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Becoming a functional IT consultant

I hold a management degree from a very reputed b-school in India and thereafter a total of 6 years of work experience in the consumer product business, mostly in the sales and marketing side of the business. However, I feel, for reasons owing to my aptitude as well career growth I need to branch out a "hands-on" job role and move into what is widely known as being a "functional consultant" in the IT field. Having said this, I have no prior experience of the various IT tools organizations currently use. The only thing I bring to the table is a very sound understanding of the "inside story" relating to the various aspect of sales & distribution especially so in the consumer products business.

Hi, I hold a management degree from a very reputed b-school in India and thereafter a total of 6 years of work experience in the consumer product business, mostly in the sales and marketing side of the business.

However, I feel, for reasons owing to my aptitude as well career growth I need to branch out a "hands-on" job role...

and move into what is widely known as being a "functional consultant" in the IT field.

Having said this, I have no prior experience of the various IT tools organizations currently use. The only thing I bring to the table is a very sound understanding of the "inside story" relating to the various aspect of sales & distribution especially so in the consumer products business.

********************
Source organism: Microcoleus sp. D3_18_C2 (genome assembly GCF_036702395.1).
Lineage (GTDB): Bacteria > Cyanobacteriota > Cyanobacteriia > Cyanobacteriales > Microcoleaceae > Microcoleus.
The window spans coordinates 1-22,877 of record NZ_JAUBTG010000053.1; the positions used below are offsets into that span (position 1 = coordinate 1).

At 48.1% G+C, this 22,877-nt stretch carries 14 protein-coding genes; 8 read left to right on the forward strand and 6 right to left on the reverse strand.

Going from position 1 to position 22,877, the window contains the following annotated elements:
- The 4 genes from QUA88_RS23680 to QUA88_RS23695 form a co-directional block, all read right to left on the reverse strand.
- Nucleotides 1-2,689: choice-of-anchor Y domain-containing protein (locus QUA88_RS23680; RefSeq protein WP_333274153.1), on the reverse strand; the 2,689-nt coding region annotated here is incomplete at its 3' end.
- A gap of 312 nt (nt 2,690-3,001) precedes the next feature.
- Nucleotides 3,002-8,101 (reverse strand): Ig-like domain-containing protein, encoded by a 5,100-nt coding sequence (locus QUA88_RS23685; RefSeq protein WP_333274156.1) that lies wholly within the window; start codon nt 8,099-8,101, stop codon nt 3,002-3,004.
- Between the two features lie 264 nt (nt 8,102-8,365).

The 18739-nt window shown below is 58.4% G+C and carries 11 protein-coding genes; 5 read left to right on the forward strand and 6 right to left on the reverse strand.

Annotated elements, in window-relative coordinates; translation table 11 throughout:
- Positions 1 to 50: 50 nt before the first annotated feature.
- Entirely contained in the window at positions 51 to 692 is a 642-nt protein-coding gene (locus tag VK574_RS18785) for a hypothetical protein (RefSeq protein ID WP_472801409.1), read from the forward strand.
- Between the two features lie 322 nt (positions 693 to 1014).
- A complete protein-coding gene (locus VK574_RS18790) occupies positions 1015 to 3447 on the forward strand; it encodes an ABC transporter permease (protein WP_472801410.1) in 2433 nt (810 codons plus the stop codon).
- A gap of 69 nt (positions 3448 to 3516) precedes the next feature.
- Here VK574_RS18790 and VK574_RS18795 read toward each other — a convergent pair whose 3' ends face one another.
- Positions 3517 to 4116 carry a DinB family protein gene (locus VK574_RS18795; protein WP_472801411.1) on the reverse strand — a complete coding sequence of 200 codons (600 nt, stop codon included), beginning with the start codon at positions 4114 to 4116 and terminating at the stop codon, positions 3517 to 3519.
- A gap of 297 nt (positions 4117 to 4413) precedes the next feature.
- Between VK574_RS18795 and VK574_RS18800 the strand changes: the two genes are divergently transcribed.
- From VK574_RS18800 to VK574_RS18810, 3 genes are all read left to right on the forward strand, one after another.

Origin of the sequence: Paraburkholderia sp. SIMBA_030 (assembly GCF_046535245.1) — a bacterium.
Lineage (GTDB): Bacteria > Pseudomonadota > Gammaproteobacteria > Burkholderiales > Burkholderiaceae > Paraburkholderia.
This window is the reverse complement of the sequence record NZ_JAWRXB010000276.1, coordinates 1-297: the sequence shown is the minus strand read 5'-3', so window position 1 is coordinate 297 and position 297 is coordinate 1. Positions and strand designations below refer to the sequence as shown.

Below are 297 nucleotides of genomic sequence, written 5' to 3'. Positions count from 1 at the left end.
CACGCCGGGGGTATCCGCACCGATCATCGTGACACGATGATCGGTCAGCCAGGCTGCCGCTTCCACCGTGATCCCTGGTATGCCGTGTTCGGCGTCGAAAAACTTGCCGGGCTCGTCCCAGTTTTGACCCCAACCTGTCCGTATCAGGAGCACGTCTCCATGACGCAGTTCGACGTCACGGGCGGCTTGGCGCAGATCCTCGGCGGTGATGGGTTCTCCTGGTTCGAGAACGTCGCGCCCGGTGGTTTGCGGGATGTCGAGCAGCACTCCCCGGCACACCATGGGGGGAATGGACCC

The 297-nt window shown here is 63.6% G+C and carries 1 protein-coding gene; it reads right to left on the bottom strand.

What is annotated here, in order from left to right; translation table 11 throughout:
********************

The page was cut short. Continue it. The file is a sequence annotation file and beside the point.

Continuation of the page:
Would you be kind enough to advise me as to how I can go about developing a career in this field?

I'm not sure this is an SAP-specific question. In other words, to accomplish your objective to become a functional IT consultant, I'm not sure you necessarily need to break into SAP. PeopleSoft or Oracle, for example, would serve you just as well. As I frequently preach in my column, the way to break into these new roles is by taking full advantage of your current experience. I would start by applying to a wide range of consulting firms that are known for a strong consumer products consulting niche or division. If you can get hired by such a firm, you should be able to position yourself effectively for your goals. If you can't get hired directly by a consulting firm, you may have to continue to work for end-users in your industry. In that case, do your best to rise to project management level positions, and make a point of moving on every couple of years. After four to six years of this, your profile will look a lot like a consumer products consultant, and somewhere along the way, you should be able to get hired by a consulting firm that can polish your skills and industry focus.
This was last published in July 2004

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